Sometimes the trips occurred out of necessity rather than careful planning. Julie Barton's tale of "baby's first road trip," involving her premature son, abreast pump with a life of its own, and a freeway full of truckers, is as poignant as it is hilarious. In the same vein, Susan Wolter Nettell tells of taking a six-hundred-plus-mile midwinter train journey from Minnesota to South Dakota with preemie quads, helping her younger sister, the newly overwhelmed mother, bring her babies home. Both of these journeys make for equally touching and hair-raising reading. And as unforeseen road trips go, not many beat Donna Collins Tinsley's story of fleeing Hurricane Frances with a toddler, three teenage daughters, and a motley assortment of pets.
In other cases, trips were not spontaneous events but the result of careful forethought—and still result in outcomes that have us howling in despair and delight. Julia Litton's "Consider Atlanta" will have many readers nodding in rueful recognition with her account of the Thanksgiving trip that almost wasn't, a theme that continues with true Christmas holiday style in Holly Korbey's "Seven Bags, Two Kids, and the Baby Cheeses" and Mary Jane Beaufrand's "Flashdance Snow White."
It seems that there's no end to the variety of situations that can spell disaster when traveling with your beloved offspring. Staying close to home and re-creating the vacations of your own childhood or taking your little darlings to favorite haunts doesn't stave off the mishaps, as Sally Bjornsen, Sabra Ciancelli, and Elizabeth Roca show us. Going abroad just adds a different element of the unexpected to the trip, whether it's in Laos (Willow King), Ecuador (Gabrielle Smith-Dluha), or Niger (Jennifer Margulis). Even a visit to Graceland can be cringe-inducing when one of your party is determined to point out just how dull he finds The King, as Tiffany Fitch's hilarious "All Shook Up" recounts.
Traveling with young children, then, is really an embodiment of the broader life changes that occur when you move from "person" to "parent." Your destination, journey times, suitcase contents, are all determined by the needs of someone other than yourself. Moreover, your own enjoyment of the trip depends on getting these details right in the face of eternal variables. For those of us faintly hoping that travel becomes easier when the wee ones turn into bigger ones and are able to actually appreciate their surroundings and the gift of travel, think again. The sagas related by Dana Standish, Donna Gephart, and Ivy Eisenberg demonstrate all too clearly that preteens and teenagers can be just as "interesting" to travel with as the weenies, even if Dora the Explorer has been swapped for the Paris edition of Vogue.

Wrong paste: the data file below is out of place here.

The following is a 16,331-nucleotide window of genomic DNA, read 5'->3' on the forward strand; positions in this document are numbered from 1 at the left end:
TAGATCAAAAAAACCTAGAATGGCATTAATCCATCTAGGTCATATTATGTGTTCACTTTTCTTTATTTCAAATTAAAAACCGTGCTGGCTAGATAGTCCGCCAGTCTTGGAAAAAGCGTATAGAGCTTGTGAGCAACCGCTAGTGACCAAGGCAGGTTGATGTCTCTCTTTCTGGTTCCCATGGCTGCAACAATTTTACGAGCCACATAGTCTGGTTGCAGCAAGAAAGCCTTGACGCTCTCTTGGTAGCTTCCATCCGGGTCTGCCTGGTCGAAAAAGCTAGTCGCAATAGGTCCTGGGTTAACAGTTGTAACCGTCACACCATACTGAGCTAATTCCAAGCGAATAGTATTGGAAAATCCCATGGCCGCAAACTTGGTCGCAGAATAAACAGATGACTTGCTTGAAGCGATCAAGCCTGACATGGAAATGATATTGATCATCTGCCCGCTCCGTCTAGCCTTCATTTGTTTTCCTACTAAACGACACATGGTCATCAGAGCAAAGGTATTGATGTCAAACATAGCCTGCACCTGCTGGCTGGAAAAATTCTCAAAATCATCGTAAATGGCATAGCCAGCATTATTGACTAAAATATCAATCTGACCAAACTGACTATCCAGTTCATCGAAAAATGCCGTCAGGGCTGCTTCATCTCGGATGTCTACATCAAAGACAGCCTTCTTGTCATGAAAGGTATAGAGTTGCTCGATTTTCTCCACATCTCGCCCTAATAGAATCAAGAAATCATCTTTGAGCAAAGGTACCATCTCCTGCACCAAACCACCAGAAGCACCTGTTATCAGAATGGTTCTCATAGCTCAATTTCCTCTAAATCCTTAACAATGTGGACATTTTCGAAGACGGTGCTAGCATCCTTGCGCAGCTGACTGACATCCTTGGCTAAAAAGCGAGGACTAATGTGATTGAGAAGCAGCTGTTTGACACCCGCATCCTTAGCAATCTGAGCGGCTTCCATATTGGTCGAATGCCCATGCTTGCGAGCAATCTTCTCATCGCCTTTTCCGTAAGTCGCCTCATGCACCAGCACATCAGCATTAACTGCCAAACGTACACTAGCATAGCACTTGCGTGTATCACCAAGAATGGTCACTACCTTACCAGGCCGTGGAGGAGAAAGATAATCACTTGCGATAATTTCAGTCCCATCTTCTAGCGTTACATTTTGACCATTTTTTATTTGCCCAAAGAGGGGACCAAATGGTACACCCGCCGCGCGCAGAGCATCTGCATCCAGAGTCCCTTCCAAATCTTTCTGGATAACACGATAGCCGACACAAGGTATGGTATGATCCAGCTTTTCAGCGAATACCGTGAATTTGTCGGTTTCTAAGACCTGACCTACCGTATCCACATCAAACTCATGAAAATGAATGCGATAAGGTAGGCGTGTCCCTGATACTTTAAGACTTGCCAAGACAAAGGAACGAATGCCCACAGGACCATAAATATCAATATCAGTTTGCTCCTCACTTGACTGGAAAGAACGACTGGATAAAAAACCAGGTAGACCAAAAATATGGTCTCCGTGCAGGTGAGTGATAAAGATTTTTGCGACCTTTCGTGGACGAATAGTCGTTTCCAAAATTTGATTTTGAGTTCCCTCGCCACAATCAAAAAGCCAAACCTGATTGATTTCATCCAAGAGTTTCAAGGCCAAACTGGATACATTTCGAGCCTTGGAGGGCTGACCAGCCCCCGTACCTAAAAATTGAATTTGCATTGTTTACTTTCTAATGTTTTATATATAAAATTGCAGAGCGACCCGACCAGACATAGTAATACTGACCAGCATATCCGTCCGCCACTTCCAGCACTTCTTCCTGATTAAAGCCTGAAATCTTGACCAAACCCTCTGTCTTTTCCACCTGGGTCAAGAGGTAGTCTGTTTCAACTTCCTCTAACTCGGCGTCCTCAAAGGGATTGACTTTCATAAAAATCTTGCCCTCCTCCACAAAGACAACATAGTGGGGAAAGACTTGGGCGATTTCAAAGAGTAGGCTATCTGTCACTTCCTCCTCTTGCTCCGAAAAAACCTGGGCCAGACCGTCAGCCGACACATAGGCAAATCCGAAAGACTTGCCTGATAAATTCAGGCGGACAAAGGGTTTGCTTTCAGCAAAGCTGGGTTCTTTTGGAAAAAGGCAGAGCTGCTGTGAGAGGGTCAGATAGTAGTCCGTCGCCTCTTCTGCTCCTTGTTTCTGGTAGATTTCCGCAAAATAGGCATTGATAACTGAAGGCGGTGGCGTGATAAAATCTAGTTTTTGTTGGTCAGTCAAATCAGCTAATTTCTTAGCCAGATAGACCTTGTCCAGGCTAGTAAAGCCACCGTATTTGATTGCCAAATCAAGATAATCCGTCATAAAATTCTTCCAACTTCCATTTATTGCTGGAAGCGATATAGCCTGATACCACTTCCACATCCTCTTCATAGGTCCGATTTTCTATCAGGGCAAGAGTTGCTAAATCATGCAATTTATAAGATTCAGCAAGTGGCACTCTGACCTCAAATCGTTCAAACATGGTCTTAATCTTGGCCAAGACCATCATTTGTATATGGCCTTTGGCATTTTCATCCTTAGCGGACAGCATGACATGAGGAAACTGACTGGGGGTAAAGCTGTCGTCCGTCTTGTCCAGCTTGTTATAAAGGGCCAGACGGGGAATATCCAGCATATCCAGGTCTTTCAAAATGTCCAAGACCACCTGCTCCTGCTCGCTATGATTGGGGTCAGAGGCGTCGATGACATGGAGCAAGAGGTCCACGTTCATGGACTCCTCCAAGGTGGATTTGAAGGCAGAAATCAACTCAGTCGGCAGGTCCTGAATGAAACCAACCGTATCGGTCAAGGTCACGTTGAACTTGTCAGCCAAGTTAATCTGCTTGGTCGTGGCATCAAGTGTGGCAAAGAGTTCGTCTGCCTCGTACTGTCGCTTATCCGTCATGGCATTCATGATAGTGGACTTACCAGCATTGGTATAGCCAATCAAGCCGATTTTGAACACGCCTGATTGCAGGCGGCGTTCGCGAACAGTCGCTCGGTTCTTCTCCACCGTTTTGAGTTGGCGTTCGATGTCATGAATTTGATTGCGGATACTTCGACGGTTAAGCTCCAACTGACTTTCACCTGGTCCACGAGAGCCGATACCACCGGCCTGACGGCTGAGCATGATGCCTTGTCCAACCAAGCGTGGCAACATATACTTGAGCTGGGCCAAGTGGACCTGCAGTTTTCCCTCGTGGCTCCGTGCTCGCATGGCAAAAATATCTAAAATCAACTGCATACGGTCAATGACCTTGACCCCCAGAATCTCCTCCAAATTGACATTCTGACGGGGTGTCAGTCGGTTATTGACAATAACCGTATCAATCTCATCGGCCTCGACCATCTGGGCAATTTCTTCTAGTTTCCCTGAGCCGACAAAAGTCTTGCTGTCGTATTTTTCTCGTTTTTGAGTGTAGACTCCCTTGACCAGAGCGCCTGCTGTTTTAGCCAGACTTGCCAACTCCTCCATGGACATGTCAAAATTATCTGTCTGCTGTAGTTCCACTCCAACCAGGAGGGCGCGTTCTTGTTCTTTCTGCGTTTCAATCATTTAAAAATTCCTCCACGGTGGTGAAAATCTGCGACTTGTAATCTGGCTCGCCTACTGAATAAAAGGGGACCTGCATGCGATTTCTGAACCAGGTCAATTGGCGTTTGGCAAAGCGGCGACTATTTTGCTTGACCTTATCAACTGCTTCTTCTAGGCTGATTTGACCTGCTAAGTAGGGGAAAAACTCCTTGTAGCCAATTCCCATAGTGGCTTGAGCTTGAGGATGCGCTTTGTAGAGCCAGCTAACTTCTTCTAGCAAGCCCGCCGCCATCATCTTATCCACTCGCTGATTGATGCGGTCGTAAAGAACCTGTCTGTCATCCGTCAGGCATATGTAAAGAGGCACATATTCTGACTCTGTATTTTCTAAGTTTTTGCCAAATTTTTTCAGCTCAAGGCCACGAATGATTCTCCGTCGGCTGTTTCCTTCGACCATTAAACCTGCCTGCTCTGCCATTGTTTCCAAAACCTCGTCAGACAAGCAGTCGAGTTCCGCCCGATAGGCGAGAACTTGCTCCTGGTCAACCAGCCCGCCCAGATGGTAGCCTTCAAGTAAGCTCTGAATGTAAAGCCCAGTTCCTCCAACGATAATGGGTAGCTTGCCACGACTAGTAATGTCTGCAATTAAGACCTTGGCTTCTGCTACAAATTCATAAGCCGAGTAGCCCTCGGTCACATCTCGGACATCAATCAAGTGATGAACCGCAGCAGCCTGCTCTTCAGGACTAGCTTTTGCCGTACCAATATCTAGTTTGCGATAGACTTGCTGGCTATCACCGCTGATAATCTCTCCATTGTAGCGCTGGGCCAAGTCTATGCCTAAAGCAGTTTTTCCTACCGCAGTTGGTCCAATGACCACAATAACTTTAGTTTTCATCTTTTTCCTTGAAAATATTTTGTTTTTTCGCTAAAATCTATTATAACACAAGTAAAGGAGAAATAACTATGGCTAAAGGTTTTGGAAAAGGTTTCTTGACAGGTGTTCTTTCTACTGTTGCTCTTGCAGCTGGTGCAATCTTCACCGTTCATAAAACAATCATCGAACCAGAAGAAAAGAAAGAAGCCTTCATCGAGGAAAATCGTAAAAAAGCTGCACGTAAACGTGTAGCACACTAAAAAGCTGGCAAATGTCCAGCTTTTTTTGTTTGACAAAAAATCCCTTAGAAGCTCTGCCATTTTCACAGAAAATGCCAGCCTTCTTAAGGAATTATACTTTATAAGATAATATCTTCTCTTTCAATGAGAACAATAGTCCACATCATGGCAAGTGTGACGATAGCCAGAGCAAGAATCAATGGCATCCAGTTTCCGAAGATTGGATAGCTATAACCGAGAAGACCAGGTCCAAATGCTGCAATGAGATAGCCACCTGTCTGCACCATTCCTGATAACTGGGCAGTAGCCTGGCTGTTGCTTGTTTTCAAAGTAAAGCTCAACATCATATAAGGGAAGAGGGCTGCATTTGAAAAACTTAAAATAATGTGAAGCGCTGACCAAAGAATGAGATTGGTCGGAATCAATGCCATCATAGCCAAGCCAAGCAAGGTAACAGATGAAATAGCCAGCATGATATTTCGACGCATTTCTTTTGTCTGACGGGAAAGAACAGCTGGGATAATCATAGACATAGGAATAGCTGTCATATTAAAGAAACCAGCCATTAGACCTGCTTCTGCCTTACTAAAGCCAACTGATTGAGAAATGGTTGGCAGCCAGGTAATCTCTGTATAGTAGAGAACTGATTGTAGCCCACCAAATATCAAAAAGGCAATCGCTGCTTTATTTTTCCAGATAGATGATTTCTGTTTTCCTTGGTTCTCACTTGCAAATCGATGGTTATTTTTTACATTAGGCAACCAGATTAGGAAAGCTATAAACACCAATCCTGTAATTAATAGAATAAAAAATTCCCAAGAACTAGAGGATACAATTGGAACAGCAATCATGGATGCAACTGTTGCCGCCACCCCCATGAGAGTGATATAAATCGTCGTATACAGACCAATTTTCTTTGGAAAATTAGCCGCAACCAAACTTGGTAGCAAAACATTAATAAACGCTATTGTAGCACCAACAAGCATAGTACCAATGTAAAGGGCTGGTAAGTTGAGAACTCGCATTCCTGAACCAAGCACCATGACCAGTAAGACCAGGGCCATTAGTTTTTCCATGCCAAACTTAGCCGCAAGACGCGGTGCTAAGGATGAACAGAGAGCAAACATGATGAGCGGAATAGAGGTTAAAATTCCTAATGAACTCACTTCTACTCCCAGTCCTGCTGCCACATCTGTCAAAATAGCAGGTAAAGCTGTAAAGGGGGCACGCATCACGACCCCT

So what makes us do it?
In recent years, gas prices notwithstanding, Americans have been traveling more and more. In 2006, 38.3 million people were estimated to have traveled more than fifty miles for Thanksgiving week alone. That's a lot of people traveling with a lot of children. Overseas travel is also on the rise. In 2005, nearly 2.9 million American residents traveled to foreign destinations with their children, according to statistics from the Office of Travel and Tourism Industries. Clearly, despite the pain of packing, despair at the destination, and the obstreperous offspring, travel with our families offers us something valuable that we just can't get at home.
That mysterious something can be found throughout these stories, even among the more hideous details of projectile vomit and frantic potty stops: Traveling, very simply, makes indelible memories that, for better or for worse, are the stuff of family bonding. Think about your own childhood for a moment, and I' ll guarantee that you'll start to giggle (or groan) at a long-hidden remembrance of a particularly painful trip or a recurring journey you were forced to make each year, which has now become as integral to your formative years as learning your ABCs.